Confidence is often seen as an elusive trait that others have but you don’t.
The truth is confidence is what appears after you go for what you want; it is the result of stepping into the unknown in spite of feeling nervous or fearful.
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How you hold yourself physically plays a big part in how you hold yourself mentally.
In order to begin to feel and look confident, stand tall, shoulders & head back, being aware of what is around you, and keeping hand motioning to an absolute minimum.
Changing your environment changes the stimuli that are going into your brain—this affects your moment-by-moment perception of the world.
Think of places you frequent where you feel your most creative, happiest, relaxed. Aim to go to these places when you feel low in confidence.
Whenever we are doing something new, we tend to feel bad when we fail. We ultimately wonder if we should quit. However, any skill that’s worthwhile will always be preceded by failure as you go through the process of learning.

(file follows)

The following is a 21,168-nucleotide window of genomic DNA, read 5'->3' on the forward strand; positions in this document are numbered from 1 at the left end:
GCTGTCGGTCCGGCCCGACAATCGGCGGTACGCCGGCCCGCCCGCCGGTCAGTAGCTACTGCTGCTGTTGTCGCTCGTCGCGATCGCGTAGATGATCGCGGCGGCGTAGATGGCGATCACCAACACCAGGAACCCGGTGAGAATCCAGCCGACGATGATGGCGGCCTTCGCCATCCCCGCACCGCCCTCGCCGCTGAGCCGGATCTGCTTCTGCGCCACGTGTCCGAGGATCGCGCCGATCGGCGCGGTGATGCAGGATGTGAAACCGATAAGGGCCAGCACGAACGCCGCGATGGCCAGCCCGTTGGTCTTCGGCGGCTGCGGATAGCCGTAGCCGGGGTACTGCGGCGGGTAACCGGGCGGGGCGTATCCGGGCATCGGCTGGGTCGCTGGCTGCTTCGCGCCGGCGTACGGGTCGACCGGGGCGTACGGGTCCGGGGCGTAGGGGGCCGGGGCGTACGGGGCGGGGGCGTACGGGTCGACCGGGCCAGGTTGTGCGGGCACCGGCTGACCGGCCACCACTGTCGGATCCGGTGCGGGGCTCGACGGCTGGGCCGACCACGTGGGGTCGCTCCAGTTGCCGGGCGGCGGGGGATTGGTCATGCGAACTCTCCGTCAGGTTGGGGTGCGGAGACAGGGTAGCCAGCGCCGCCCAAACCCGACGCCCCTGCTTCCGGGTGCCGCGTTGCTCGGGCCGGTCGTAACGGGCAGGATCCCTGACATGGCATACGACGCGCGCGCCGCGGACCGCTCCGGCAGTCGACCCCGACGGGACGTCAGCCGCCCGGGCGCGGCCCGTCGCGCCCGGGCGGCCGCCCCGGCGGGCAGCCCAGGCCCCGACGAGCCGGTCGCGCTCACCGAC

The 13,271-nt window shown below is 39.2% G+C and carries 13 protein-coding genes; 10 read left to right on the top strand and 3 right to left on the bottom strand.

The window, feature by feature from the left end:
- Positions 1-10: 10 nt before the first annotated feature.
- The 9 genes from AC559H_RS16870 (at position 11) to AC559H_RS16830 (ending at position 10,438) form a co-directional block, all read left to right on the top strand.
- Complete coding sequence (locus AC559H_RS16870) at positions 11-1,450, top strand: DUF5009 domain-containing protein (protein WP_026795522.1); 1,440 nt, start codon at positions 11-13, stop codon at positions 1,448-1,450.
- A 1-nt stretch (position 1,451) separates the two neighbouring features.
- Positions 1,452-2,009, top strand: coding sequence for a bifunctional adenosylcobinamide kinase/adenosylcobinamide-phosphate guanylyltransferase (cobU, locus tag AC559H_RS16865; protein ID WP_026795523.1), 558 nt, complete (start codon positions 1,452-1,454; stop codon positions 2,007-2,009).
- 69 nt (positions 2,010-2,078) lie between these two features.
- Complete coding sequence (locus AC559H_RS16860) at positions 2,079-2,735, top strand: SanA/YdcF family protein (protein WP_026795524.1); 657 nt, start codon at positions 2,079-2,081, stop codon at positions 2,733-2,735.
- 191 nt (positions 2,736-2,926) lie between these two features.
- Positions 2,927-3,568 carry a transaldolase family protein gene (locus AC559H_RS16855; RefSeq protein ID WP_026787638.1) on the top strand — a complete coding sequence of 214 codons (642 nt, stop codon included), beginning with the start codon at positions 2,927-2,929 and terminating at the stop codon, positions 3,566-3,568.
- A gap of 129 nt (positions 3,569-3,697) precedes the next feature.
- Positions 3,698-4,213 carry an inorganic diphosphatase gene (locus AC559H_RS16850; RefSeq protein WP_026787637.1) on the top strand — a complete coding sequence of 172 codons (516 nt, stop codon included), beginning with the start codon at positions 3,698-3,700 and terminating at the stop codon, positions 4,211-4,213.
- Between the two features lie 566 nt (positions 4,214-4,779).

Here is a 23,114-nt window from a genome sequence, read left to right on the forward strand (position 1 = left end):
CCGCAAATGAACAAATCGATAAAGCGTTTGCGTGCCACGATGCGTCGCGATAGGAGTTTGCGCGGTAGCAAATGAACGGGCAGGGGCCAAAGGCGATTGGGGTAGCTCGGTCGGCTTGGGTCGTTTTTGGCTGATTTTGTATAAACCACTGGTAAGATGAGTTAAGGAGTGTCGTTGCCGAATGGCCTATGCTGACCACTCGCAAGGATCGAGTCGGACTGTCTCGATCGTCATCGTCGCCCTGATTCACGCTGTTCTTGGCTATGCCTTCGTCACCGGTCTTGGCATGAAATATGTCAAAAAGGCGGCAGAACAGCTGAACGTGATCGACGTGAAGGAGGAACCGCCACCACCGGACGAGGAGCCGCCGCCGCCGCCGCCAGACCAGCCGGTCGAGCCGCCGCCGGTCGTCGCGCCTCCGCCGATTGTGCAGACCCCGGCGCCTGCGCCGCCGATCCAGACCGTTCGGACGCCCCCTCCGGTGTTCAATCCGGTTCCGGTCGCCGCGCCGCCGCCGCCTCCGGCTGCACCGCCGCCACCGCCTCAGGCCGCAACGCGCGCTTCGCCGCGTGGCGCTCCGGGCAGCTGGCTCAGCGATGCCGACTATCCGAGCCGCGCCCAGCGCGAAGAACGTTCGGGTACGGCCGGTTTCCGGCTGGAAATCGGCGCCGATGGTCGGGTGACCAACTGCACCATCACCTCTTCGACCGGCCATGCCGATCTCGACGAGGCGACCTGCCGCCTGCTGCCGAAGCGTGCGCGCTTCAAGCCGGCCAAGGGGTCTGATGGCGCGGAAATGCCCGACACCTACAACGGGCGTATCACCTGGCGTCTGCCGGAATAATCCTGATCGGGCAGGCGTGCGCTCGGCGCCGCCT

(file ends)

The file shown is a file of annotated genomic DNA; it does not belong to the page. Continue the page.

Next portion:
By combining this process with doing something you are good at, you will feel your confidence rise. Be aware of your strengths and use them daily.
Your thoughts will influence your behavior. Reframing can change the direction of your thoughts. When you catch yourself having negative thoughts, ask these 3 questions:
Feelings that bring about low confidence like fear & anxiety can result in 2 effects: shallow breathing and thoughts of a disastrous future.
Counteract this by having periods of intentionally breathing deeply and visualizing a future where you are handling situations in a controlled and confident manner.
People instinctually appreciate people whose public persona matches their private values.
When someone professes to be one way but lives contrary to that profession, it signals that they are confused or untrustworthy and thereby, inauthentic.
In trying to change a behavior, reason will take you only so far, incentives must be taken into account as well.
In psychology, operant conditioning is a type of learning in which the strength of a behavior is modified by its consequences, such as reward or punishment. This is the predominant theory on how humans behave.
Patience is not the ability to wait for something. Patience is our attitude towards waiting.
And the truth is we are becoming more and more impatient, mostly because we are now used to have everything at our fingertips, 24/7.